Sorry to hear about the bounce and can imagine the surprise after the long, relatively calm, 6 years. I wish you all the best for the path forward. As noted by others, with likely SRT in the near term, decisions to be made around ADT and/or a wider field of focus for radiation. Passing on my wishes for this being a misread on the latest PSA.
Saipan Paradise said...
Retest, BB. Retest.
There's a lot of research on cancer dormancy, esp. prostate cancer. Two types: (1) fake dormancy -- cancer cells are dividing/growing at the same rate as they're dying, and (2) true dormancy, the cancer's asleep for some reason, waiting for a favorable environment for growth. Some evidence that dormant cells are particularly hard to kill.
Here's an article on cancer dormancy from NCBI:
Thanks for your thoughts and advice, guys, and everyone else as well! So, I finally heard from my docs office, and my "plan" is moving forward! Boy are they excited about
this leap upward! ;) I talked with either his nurse or the nurse practitioner, not sure which. An it's almost funny to listen to them, it would be for anyone who frequents this forum, as they assume we know zilch. (when I talk to my doc, he does not do that, with me at least, as I gave anesthesia for his surgeries in years past). So, she gently explains to me that there has been a slight increase in my reading, from .06 to 0.2. (yes, I know, and I don't call it slight, a 3.3 times increase, but call me paranoid. But, I did not say that to her, I just said "uh huh, yes, I understand". ) So Doc wants a retest on 4/1(so, 42 days from yesterdays test) and then another on 5/14(after an additional 43 days, and I see the doc. So they are clearly not quite as excited about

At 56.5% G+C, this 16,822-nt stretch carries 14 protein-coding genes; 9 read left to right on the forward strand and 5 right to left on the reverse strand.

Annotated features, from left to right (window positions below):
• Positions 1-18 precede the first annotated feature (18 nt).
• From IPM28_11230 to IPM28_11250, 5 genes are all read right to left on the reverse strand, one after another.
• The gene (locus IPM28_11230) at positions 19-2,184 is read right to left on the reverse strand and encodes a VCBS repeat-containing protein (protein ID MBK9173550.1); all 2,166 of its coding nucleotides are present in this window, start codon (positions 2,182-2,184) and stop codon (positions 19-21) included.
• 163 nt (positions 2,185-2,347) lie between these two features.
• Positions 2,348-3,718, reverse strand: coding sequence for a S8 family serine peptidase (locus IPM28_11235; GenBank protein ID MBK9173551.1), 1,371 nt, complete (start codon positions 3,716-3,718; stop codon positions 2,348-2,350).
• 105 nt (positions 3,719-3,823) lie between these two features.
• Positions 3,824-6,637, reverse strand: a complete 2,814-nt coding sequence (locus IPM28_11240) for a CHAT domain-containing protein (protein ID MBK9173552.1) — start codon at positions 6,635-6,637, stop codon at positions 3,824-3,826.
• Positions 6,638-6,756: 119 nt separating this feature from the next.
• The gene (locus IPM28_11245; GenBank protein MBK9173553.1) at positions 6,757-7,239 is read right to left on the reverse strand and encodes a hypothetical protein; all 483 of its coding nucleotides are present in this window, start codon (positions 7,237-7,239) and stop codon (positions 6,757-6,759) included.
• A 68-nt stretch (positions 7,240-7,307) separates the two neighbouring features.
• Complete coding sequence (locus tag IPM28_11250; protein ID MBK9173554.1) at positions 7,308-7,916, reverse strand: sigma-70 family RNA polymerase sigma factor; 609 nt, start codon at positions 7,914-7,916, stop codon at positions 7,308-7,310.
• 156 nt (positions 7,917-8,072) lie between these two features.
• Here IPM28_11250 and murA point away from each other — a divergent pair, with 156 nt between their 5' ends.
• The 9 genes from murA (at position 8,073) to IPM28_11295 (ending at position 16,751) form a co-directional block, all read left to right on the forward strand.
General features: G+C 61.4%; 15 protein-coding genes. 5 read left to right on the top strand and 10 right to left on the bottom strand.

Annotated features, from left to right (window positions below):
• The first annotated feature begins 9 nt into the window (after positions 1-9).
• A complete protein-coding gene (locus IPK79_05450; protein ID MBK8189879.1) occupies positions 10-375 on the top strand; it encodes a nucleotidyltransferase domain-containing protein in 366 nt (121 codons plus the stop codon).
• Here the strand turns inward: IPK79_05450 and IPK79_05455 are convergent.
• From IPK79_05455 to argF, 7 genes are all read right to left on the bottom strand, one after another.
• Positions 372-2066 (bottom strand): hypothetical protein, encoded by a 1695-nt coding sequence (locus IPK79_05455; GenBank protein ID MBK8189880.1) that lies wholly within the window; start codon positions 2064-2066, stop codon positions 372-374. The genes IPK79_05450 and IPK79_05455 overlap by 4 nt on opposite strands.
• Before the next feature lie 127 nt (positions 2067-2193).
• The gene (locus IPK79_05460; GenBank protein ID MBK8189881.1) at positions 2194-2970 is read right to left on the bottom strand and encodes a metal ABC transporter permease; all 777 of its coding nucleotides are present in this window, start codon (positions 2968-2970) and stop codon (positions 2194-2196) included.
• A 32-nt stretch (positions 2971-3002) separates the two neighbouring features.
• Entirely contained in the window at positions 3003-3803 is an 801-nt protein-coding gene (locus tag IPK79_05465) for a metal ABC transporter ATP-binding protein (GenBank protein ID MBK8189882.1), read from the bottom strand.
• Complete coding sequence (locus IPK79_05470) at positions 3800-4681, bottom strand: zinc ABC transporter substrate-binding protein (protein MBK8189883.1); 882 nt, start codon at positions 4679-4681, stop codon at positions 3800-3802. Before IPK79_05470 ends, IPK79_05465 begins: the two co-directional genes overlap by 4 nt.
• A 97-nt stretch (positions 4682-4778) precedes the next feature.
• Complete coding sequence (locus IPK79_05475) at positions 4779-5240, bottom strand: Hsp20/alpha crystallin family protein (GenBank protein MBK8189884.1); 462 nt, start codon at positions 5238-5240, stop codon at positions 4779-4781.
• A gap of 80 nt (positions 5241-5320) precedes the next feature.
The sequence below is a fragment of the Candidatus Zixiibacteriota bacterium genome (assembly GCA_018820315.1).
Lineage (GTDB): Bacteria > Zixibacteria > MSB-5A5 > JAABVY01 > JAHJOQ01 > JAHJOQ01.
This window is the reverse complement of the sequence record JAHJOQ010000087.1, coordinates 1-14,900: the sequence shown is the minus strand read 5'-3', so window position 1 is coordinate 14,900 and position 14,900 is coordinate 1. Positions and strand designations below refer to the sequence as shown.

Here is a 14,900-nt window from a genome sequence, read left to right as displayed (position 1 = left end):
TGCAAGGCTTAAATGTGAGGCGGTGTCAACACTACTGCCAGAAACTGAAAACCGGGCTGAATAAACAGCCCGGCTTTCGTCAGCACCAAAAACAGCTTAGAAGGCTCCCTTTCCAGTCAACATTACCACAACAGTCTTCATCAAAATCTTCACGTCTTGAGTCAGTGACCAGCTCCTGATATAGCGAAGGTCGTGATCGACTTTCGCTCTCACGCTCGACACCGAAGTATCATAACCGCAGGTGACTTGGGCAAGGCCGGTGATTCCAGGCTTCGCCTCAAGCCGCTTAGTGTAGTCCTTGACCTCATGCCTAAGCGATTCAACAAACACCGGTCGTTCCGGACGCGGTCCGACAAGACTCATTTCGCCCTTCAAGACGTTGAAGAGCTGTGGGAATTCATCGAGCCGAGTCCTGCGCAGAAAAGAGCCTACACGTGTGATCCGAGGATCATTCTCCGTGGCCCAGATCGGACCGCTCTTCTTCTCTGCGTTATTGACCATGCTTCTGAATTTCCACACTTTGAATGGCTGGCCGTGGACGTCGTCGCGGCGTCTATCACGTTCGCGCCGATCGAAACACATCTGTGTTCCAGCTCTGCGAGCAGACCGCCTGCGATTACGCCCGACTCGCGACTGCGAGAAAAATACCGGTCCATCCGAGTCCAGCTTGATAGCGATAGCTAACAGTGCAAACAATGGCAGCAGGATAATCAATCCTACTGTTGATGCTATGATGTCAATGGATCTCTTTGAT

all of this as I was yesterday. Of course, they did not more than triple.
Also, I realize that most of these docs are not like many of us here at this forum. Many of them still would not yet call my single .2 a BCR. Many of us start paying serious attention once .03 or greater. But here is one definition "To describe biochemical recurrence after RP, a panel of experts from the American Urological Association (AUA) evaluated 53 different definitions of BCR following RP observed in the literature, and recommended adoption of a single definition. This involved the presence of a PSA greater than 0.2 ng/mL
measured 6–13 weeks after RP, followed by a confirmatory test showing a persistent PSA greater than 0.2 ng/mL.9
Ultra-sensitive PSA assays have recently improved detection levels down to 0.01 ng/mL, and may possibly lead to better treatment outcomes through earlier adoption of salvage radiation therapy following RP.10,11 However, false positives occurring because of trace amounts of PSA produced by residual benign prostatic tissue, along with uncertainty about
whether ultra-low levels of PSA will be followed by continued PSA increases, have led practitioners to continue to rely on the AUA definition for determining when clinically-relevant biochemical recurrence has occurred after prostatectomy.